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Table of Contents    
Year : 2011  |  Volume : 59  |  Issue : 1  |  Page : 126-127

Myelopathy in a dwarf: A case of Morquio's syndrome without odontoid hypoplasia

Department of Neurosurgery, NIMHANS, Bangalore, India

Date of Submission06-Jun-2010
Date of Decision06-Jun-2010
Date of Acceptance22-Jul-2010
Date of Web Publication18-Feb-2011

Correspondence Address:
Dhaval Shukla
Department of Neurosurgery, NIMHANS, Bangalore
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Source of Support: None, Conflict of Interest: None

DOI: 10.4103/0028-3886.76861

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How to cite this article:
Shukla D, Arvind S, Devi B I. Myelopathy in a dwarf: A case of Morquio's syndrome without odontoid hypoplasia. Neurol India 2011;59:126-7

How to cite this URL:
Shukla D, Arvind S, Devi B I. Myelopathy in a dwarf: A case of Morquio's syndrome without odontoid hypoplasia. Neurol India [serial online] 2011 [cited 2023 Nov 30];59:126-7. Available from:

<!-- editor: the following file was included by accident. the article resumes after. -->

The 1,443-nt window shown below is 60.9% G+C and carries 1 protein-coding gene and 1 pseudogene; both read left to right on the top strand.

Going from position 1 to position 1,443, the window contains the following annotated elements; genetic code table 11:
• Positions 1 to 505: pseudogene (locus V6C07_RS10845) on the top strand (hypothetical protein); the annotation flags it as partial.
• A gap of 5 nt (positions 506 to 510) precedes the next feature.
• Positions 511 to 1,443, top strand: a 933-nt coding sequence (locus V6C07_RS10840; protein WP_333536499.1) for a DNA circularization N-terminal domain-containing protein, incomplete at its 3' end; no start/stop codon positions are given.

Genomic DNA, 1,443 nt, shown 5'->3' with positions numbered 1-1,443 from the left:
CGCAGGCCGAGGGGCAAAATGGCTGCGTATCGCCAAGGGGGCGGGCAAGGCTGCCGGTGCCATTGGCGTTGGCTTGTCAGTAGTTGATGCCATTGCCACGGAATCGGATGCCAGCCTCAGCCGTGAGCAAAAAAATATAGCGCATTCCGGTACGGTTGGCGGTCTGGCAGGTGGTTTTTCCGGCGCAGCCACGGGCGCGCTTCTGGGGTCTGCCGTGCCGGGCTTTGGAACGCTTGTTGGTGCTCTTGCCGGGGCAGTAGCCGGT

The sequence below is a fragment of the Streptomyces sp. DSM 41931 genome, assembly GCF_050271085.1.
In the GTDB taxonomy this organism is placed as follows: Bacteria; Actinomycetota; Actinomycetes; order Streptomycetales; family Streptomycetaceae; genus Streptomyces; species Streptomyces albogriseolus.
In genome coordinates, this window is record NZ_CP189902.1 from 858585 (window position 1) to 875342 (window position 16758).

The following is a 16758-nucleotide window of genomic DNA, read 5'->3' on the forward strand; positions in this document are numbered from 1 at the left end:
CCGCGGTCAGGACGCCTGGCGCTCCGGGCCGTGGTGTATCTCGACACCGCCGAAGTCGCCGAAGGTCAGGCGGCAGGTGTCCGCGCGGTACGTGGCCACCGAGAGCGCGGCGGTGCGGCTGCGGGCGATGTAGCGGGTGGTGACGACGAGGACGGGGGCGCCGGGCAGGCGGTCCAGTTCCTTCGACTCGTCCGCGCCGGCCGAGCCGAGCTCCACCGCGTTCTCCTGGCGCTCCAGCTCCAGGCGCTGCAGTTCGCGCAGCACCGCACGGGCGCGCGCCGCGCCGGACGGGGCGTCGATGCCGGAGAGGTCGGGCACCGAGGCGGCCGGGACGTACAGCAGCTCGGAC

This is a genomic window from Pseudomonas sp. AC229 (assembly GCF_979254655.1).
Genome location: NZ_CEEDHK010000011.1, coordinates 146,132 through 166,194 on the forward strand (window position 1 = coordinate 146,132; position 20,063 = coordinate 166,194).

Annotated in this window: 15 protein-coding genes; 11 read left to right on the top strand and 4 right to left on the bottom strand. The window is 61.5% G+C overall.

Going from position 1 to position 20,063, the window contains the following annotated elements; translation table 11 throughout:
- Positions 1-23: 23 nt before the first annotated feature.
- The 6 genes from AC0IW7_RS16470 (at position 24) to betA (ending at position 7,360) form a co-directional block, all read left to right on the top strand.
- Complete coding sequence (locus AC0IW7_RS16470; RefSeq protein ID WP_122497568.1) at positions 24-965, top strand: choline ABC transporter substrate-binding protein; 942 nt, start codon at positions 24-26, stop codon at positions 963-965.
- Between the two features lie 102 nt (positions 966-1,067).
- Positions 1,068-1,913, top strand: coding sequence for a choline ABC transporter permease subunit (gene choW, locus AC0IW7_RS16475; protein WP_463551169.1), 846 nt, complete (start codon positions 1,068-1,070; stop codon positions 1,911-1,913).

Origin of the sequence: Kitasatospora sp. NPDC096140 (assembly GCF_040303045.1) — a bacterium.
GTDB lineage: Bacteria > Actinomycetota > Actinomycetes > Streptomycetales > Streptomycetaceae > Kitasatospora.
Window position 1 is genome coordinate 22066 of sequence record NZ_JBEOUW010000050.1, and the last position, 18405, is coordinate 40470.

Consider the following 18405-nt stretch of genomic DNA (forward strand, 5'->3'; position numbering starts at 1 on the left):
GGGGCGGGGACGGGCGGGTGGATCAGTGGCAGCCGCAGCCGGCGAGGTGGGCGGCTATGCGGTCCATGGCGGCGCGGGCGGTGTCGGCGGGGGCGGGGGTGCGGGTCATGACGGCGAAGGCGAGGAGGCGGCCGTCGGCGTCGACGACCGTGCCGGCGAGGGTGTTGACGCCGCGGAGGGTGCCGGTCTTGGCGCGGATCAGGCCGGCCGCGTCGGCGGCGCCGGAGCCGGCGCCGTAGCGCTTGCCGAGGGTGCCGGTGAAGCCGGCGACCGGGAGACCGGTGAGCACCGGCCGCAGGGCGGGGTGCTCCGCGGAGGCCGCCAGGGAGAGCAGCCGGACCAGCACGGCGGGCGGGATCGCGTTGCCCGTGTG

Morquio's syndrome is a type IV mucopolysaccharidoses (MPS) characterized by deposition of mucopolysaccharides in connective tissue and cartilage ground substance with excretion of keratan sulfate in urine. The characteristics of this disease are dwarfism with normal intelligence and various skeletal dysplasias. Involvement of craniovertebral junction can result in cervical myelopathy. [1]

A 20-year-old lady, a known case of Morquio's syndrome developed insidious-onset, gradually progressive weakness and stiffness of lower limbs after a fall (3 months). On examination: single breath count of 12; weight 21 kg; height, 112 cm (< 10 th centile); arm span, 101 cm; and head circumference, 52 cm. There was bilateral corneal clouding, restricted mouth opening, short and restricted neck, and receding chin. The limbs were short with stiff joints and fixed flexion deformity of shoulder, elbow, wrist and knee. The fingers were short and stubby with thumb in the same plane as fingers. The phenotype was suggestive of Morquio's syndrome. Neurological examination revealed normal intelligence, visual acuity of 6/26 in right eye and 6/60 in left eye with normal visual fields and ocular fundi. She had hypertonia in lower limbs, and muscle power was 5/5 in upper limbs and 4/5 in lower limbs. Except for impaired joint and position sensations in all the four limbs, sensory examination was unremarkable. The plantar response was extensor on both sides, and deep tendon jerks were exaggerated in all the four limbs. The gait was spastic.